Archive for August, 2006

Kroger to sell 11 markets in S.F., Marin

It looks like the remaining Cala/Bell Markets in San Francisco will remain open, and under new ownership… From today’s Chronicle,

After months of negotiation, the Kroger Co. has agreed to sell 11 Cala Foods and Bell Markets in San Francisco and Marin County to supermarket veteran Harley DeLano.

DeLano, who had been negotiating with Kroger since December, said he entered escrow Tuesday. If all goes well, the stores will be transferred to DeLano Retail Partners — the company he runs with his son and daughter — this year, he said.

A Kroger spokeswoman confirmed that agreement had been reached, but did not offer further comment. Neither Kroger nor DeLano would disclose the cost of the transaction.

DeLano, 69, said he has already talked to union representatives to assure them that he will keep the union intact. “We will work with the employees in the stores there already,” he said. All 11 stores will remain open during the transition.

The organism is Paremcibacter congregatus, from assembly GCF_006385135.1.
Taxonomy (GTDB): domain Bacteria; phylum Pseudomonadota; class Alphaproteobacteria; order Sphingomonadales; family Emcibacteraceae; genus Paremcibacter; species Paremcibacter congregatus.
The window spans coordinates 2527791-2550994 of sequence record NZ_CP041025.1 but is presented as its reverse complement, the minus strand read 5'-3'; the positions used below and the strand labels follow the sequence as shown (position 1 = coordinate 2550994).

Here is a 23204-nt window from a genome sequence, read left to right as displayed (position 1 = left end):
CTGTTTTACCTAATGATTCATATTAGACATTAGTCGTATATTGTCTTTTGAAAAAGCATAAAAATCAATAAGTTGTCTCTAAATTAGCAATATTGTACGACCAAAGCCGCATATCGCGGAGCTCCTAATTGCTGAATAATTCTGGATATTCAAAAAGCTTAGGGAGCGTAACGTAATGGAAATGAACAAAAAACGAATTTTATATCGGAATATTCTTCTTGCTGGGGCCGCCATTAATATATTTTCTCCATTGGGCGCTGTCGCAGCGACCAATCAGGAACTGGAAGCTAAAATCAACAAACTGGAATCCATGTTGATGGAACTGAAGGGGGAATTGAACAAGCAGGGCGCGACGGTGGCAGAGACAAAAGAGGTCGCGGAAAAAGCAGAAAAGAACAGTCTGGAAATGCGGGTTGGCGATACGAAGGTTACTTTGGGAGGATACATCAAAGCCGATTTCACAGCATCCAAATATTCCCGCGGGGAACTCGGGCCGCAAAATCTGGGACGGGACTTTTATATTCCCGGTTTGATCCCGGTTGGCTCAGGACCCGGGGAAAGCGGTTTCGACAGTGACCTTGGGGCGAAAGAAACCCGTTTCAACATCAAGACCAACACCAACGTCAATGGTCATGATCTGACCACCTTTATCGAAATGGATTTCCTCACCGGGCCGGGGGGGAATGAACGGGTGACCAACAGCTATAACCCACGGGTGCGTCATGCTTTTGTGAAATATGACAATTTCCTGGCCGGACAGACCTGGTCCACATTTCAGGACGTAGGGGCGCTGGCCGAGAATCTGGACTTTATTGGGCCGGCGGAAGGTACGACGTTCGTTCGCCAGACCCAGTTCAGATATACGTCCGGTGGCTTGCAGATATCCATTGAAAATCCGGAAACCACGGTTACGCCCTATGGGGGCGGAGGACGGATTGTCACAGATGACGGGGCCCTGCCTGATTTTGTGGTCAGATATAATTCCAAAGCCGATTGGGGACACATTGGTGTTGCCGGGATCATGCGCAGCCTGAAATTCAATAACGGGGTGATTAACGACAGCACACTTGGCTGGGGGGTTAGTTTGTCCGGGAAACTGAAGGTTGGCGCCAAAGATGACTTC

Although Kroger will still own the names for Cala Foods and Bell Markets, DeLano said he has the option of keeping them or changing them to something else, but has not yet decided which he will do. He noted he must still receive landlord approval to sublease the stores. [more…]

There’s no mention in the article about the Cala/Bell Markets that have already closed (such as Haight/Stanyan), and whether those might be part of the transaction. I’ll let you know if I find anything out.

Kroger to sell 11 markets in S.F., Marin [SFGate]
Cala leaves, political impasse arrives [SFHomeBlog]
City’s grocery stores grow increasingly rare [SFHomeBlog]
Noe Valley Residents Hunger for a Locally Owned Grocery [SFHomeBlog]
50+ units of housing to replace Cala @ Haight & Stanyan [SFHomeBlog]

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Just how crowded is San Francisco?

Density Map
Caught this first on MetrobloggingSF, which links back to the source, SFCityscape

Turns out SFCityscape did a little number crunching from the US Census Bureau’s data, and put together a nice map showing where the majority of people live in San Francisco.